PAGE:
Another important question is whether you should hire an international relocation company. This question largely depends on how much time you have and your budget, as international moving companies typically take care of any potential issue that may arise which is ideal for time-strapped expats. How, then, do you decide which is the best international moving company and relocation option for you?
This guide answers all these questions below. You can also find Expatica’s listings of moving companies and relocation companies in the Netherlands, or ask a relocation expert on Expatica’s Ask the Expert free service.
Relocation to the Netherlands with air freight
Shipping your belongings to the Netherlands by air is relatively straight-forward, with most areas of the country well-served by commercial airports. The largest and most well-known airports in the Netherlands are Amsterdam Schiphol, Eindhoven, Rotterdam-The Hague, and Maastricht Aachen.
Air freight rates
Sending by air is the most expensive option. The cost of air freight depends primarily on the weight of your items, and of course the distance they’ll have to travel. Unlike sea shipping, air freight isn’t usually charged on size, but sending heavy items such as furniture and white goods can sometimes be cost prohibitive.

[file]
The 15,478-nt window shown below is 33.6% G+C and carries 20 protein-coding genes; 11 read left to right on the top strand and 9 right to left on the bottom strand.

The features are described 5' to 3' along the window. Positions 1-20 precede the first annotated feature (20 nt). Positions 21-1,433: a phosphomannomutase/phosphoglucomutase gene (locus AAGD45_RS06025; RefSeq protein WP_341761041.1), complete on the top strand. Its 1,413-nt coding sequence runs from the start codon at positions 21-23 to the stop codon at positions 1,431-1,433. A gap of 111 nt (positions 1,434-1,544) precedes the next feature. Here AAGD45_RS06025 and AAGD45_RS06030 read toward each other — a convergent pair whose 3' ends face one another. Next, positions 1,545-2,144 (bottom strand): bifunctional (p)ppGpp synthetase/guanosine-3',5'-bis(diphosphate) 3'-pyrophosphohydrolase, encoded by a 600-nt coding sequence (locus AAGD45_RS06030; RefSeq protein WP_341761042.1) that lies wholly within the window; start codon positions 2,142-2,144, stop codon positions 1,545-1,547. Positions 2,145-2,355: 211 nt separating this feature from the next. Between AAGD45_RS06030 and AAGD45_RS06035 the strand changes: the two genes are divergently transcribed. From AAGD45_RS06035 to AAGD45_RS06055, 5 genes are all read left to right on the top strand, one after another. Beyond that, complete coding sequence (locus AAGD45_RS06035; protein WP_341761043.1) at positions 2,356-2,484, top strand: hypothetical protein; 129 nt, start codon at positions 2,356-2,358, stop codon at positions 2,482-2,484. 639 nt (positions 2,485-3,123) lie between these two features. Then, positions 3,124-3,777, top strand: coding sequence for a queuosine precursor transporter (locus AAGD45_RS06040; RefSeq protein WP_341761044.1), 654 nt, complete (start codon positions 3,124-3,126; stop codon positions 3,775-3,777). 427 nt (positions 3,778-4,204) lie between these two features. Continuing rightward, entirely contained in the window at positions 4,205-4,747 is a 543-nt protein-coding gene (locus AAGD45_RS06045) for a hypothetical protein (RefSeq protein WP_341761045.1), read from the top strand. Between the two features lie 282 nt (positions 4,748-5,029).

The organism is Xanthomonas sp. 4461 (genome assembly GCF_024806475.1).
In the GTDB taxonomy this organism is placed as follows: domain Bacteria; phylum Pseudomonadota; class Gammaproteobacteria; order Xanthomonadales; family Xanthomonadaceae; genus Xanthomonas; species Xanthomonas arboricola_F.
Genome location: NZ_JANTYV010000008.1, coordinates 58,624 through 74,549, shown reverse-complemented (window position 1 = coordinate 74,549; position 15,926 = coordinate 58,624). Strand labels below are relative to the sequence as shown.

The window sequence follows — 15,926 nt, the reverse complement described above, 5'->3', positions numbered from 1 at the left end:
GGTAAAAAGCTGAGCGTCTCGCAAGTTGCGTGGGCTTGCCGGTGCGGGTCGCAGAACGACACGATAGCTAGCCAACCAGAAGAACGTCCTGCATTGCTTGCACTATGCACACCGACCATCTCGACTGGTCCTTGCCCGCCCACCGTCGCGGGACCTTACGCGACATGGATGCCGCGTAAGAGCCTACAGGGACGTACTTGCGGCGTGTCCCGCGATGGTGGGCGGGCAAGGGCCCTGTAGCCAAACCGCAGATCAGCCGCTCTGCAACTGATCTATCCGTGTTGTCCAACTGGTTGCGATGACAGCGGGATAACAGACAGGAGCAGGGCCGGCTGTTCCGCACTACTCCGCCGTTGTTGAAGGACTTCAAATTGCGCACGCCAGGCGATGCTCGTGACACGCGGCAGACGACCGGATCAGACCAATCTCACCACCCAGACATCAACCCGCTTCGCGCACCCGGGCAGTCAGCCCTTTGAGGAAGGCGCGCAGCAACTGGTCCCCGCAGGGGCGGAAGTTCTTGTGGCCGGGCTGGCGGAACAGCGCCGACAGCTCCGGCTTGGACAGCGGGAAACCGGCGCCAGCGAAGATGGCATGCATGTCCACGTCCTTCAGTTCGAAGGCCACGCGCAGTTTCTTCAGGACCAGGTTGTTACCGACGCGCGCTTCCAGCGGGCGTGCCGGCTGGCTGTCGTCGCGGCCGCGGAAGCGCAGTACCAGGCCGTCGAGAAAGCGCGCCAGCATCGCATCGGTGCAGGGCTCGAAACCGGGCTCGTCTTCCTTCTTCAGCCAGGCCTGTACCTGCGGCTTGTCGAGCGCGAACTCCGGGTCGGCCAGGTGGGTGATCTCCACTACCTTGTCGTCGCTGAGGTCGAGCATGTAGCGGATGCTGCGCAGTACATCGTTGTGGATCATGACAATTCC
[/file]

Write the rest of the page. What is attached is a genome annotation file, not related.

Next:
Air freight: Transit times
While air freight is expensive, it’s often the best option if you’re in a hurry or simply want to send some urgent belongings (with the rest following by sea/road). From elsewhere in Europe, you should be able to get your hands on your belongings in a few days if you send them by air. Air freight is also a good choice if you have left relocation arrangements later during your move as you can often send items at shorter notice than by sea.
How to find air freight for international removal
You have a couple of options when using air freight. If you’re only sending a few items and you’re travelling too, you might be able to take them along with you by paying excess baggage costs. Alternatively, you can use a worldwide courier company to send your belongings.
The most common option is to compare quotes online. But be wary: the price on screen won’t usually be the price you pay, as online quotes won’t typically factor in minimal transport costs and insurance. With this in mind, speak to a shortlist of shipping companies on the phone for a more accurate quote and peace of mind.
How air freight works
If you’re sending a full house load, air freight or removal companies will usually encourage you to use their door-to-door service. As part of this, they’ll visit you and survey your belongings before giving you a final, tailored quote. Once this is sorted, you arrange a date to have your belongings collected and you’ll usually be provided with flight details and tracking information.